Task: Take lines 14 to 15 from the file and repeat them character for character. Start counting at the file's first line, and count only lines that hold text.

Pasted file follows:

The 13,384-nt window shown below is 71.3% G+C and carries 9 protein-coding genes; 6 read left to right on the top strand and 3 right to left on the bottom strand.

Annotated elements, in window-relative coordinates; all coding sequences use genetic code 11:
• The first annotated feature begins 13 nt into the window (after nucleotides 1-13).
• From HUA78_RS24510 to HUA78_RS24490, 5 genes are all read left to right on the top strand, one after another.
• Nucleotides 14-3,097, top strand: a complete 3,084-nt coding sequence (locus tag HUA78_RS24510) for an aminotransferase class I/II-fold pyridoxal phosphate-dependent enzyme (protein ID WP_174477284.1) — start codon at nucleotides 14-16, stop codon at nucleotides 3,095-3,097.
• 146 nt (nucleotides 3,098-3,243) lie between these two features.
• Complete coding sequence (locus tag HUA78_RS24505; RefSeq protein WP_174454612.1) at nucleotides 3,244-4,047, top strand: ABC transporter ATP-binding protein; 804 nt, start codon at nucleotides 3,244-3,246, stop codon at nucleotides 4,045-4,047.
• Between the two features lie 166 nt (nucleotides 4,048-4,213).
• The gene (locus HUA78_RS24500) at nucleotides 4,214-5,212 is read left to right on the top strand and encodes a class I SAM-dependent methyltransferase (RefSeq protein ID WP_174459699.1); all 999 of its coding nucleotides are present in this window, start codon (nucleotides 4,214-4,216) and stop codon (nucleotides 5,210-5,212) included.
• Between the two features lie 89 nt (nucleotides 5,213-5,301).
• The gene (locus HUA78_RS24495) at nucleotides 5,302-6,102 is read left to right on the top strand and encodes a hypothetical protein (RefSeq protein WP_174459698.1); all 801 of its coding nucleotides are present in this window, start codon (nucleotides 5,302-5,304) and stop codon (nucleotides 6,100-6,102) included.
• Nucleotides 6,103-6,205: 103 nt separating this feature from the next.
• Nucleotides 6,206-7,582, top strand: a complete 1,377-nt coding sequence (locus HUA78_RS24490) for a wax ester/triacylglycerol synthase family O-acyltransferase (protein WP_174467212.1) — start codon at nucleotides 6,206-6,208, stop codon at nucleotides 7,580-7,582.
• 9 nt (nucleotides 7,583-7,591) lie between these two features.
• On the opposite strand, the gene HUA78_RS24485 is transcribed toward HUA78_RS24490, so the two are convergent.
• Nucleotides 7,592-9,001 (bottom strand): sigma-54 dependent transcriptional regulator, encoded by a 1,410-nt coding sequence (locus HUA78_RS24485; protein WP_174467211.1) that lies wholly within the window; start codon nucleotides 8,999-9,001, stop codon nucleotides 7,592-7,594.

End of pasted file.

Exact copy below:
• 9 nt (nucleotides 7,583-7,591) lie between these two features.
• On the opposite strand, the gene HUA78_RS24485 is transcribed toward HUA78_RS24490, so the two are convergent.